‘RS Interview: Special Edition’ With Megan Rapinoe
Co-captain of the U.S. women's soccer team discusses sharing her platform with key voices in the Black Lives Matter movement, her mission to make "politics cool"
“I think politics is purposefully made to feel overwhelming,” Megan Rapinoe says from her hotel room in the “WNBA bubble.” The co-captain of the U.S. women’s soccer team had just finished a week of strict quarantine in the middle of Florida and joined her girlfriend, WNBA star Sue Bird, in the isolated, heavily tested compound where the entire women’s basketball season is going to take place. While she’s in the #wubble, she’s got her work cut out for her: “My little pseudo-mission is to make politics cool.”
When we sat down with her last week for the latest installment of the Rolling Stone Interview: Special Edition, we talked about the ways that politics has woven into her career and fame as a soccer player — from kneeling with Colin Kaepernick to the equal-pay lawsuit she filed with her teammates — despite the constant messaging that athletes like her should stay apolitical. “I think the premise that athletes shouldn’t be political is just wack,” she explains. “Politics is gonna engage with you whether you engage with it or not.”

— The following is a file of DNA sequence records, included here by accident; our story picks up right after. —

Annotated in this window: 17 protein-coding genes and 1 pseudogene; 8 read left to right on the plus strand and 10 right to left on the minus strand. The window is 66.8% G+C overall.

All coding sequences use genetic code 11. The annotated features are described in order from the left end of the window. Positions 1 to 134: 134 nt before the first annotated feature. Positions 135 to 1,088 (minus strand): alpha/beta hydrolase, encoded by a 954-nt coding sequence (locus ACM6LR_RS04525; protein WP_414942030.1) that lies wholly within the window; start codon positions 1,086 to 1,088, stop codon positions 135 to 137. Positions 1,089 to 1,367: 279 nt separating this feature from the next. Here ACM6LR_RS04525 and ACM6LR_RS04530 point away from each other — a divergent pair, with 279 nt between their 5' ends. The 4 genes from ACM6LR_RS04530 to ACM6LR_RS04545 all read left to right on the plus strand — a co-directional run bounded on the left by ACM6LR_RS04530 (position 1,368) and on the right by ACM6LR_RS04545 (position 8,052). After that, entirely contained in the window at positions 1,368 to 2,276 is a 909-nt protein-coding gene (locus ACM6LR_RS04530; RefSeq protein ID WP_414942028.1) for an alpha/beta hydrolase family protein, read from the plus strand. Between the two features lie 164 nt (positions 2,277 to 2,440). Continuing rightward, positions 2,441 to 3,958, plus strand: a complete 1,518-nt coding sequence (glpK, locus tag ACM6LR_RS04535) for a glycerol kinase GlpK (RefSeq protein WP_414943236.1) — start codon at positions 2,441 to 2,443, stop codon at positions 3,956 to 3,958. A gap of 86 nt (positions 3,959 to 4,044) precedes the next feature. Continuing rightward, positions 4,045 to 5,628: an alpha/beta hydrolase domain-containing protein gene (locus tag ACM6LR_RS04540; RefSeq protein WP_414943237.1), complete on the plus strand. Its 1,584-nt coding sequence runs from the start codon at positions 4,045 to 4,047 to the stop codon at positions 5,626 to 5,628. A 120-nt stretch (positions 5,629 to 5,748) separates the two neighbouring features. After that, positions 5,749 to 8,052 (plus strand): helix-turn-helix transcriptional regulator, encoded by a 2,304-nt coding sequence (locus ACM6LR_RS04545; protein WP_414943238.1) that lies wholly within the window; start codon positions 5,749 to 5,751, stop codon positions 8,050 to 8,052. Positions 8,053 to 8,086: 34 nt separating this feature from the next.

So, during quarantine she’s taking her platform and engaging right back: “Bring politics to a different subset of people who maybe aren’t reading every newspaper and watching every news show every day,” she says. When the CARES Act passed, she got on Instagram Live with Alexandria Ocasio-Cortez and asked her to explain how the bill impacts real people in America; while the nation was watching the White House COVID-19 briefings every day, she invited PBS New Hour’s Yamiche Alcindor to answer every question she’s ever wondered about being a White House correspondent. And three days after we talked, HBO announced her one-hour special, Seeing American with Megan Rapinoe, where she can take these same conversations to an even larger stage.
As Black Lives Matter protests swelled across the country, Rapinoe says it was an easy decision to throw her weight behind the movement. But she also took steps to hand her platform over to key voices that don’t have the kind of access that she does, namely black female activists. “These are the voices you should be listening to,” Rapinoe says. “Black women are at the forefront and at the center of all equal-rights movements, ever, for anyone. Whatever gains we’ve made, whether they made those gains or not, as black women, they were there helping people make those gains.”
With every step she takes further into politics, she does her best to remember where her influence came from: “I didn’t build this platform by myself,” she says. “[But] I have this microphone right now.… And I want to respect it. And I want to do right by it. And I think that we have an amazing opportunity to affect the world in a really positive way.”
This is the latest installment of our RS Interview: Special Edition video series, which features in-depth conversations with notable figures in music, entertainment, and politics. Episodes premiere every Thursday afternoon on Rolling Stone’s YouTube channel.